A: My own family history is steeped in moonshining. It’s a very personal story. But it’s also part of Northwest history. In towns like Olympia, moonshining was a very profitable business. We were known for the quality of our product. You don’t study that in history class. Most of it was done in the location of where Evergreen College now is, out in the woods. It had a good water source, which you needed to make moonshine; it had plenty of places to hide things; it had nonroad transport, being right by the water. That land was quite like the hollers of West Virginia.
Q: What’s the time period?
A: “Bootleg” is set in 1927, the first year in the U.S. when more people lived in an urban setting than a rural one. It was an era of change — not just the Volstead Act (of prohibition), but women had gotten the vote, and the Seattle mayor at the time was a woman. Fashions were changing, the way people could make a living. It was post-World War I, people were aware of the greater world. Cars traveled faster, which was a big deal if you were moonshining.
Q: Tell us about the plot.
A: It’s a coming-of-age story, a love story. A young man and woman are caught in a culture when everything is changing faster than they are — it’s not so different from now, actually. She’s trying to make a living in a male-dominated profession as a bootlegger.
Q: Director Sara Freeman has commented that she loves the language you use. How did you research that?
A: I love the language of that period. (Back in the 1980s) I made recordings of my uncle Clyde — he rode the rails here from southwest Virginia as a young man, as many moonshiners did, trying to keep away from the law. And then when the state library changed all its newspaper files to microfiche, and they were about to throw out two trucks full of the old papers, my brother was working there and he saved them all. In the 1920s, Olympia had three daily newspapers — can you believe it? — and I read through every single one for all of that decade, taking down the language and the people. I followed the exploits of Thurston County Sheriff “Shimmy” Johnson — he’s in my play. … It’s a total labor of love.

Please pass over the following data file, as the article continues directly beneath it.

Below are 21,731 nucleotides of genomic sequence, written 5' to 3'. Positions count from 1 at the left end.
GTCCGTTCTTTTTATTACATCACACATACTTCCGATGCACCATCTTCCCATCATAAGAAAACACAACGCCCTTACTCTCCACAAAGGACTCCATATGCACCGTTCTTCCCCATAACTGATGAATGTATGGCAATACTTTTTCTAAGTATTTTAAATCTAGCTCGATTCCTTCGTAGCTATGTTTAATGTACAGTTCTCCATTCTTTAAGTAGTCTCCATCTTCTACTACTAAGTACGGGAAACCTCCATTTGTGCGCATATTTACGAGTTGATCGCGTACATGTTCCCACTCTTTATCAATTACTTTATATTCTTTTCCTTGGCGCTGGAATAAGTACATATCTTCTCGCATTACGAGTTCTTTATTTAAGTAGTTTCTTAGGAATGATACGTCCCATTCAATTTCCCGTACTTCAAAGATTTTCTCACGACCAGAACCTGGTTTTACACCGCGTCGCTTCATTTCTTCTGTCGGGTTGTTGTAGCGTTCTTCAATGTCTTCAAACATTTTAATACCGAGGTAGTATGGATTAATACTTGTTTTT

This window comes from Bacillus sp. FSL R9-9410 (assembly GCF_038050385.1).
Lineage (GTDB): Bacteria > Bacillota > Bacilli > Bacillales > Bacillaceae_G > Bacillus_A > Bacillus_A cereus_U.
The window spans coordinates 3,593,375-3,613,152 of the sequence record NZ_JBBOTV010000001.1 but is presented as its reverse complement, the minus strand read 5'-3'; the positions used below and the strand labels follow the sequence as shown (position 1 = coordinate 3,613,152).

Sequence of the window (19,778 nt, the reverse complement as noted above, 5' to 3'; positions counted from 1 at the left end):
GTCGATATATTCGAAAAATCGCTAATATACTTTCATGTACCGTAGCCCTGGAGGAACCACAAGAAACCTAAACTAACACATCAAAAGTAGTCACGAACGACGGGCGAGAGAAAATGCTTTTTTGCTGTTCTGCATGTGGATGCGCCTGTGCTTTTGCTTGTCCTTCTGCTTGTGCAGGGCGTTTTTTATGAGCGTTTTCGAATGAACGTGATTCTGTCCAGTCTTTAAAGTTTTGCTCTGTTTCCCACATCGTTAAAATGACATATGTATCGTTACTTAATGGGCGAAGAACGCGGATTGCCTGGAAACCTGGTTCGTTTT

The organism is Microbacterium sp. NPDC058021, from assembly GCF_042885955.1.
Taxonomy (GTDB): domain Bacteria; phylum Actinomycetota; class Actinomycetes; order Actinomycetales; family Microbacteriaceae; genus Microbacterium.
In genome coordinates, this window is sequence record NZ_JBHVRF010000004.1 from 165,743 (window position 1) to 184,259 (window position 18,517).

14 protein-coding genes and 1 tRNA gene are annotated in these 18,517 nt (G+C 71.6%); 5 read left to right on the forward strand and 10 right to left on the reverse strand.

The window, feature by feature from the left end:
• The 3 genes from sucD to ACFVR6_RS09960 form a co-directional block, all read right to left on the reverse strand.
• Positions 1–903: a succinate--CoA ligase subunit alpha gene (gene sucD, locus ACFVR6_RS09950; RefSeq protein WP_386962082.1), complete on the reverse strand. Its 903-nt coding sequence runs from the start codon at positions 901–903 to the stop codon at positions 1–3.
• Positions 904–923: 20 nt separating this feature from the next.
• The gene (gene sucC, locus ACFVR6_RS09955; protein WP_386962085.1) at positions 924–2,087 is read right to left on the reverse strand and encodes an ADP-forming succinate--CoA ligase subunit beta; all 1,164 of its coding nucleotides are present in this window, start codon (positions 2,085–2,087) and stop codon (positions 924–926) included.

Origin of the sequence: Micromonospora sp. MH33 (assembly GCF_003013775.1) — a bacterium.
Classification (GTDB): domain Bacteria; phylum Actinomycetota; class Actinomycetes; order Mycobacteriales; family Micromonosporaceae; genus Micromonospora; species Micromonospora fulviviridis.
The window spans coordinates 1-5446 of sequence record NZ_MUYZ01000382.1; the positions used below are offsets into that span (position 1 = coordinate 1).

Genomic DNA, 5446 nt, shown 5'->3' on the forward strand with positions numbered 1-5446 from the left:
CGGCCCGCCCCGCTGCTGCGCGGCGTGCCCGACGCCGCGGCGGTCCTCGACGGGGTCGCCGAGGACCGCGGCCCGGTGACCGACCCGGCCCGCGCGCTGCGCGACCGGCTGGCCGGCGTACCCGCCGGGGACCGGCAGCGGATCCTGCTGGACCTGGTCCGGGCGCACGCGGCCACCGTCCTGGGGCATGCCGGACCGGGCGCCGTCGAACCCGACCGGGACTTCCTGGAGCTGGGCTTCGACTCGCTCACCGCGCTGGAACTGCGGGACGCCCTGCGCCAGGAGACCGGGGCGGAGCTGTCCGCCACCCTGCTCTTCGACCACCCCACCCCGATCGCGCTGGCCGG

Q: So where does “Bootleg” go from here?
A: I’m hoping we’ll get this produced next year at the Broadway Center. (Executive director) David Fischer has been an angel for Northwest playwrights, giving us many readings and opportunities. We owe him a lot. Ironically, it’s easier to get a full production in Tacoma than Olympia.
Q: Why is that?
A: Getting a production of a play in one’s hometown is extraordinarily difficult. I would have to win the Pulitzer to stand a chance. I think “Bootleg” would do well here, and I keep trying, keep submitting. I’ve had other successes in Olympia, eight shows with Harlequin. But we’re still at the point as a region in which we need an outside stamp of approval before we can get work done. That’s the reality. It’s scary to do a new play.
Q: But is it important for theaters to do new work?
A: Enough major theaters have collapsed around here by doing the same works over and over again that they realize they need to reach out to a younger audience via regional work and new plays. Just ask TAG or Intiman — you can’t rely on an 80-year-old subscriber putting $600 down at the beginning of each season any more. People choose to go to plays at the last minute. One of the most successful theaters in the U.S. right now is the Oregon Shakespeare Festival — they do Shakespeare but they also have a very successful long-running new play festival every year. Seattle Rep and ACT are realizing that, and I’m so pleased to have had “Seven Ways” on their main stage. It got full crowds, audiences loved it. Five years ago that wouldn’t have been possible.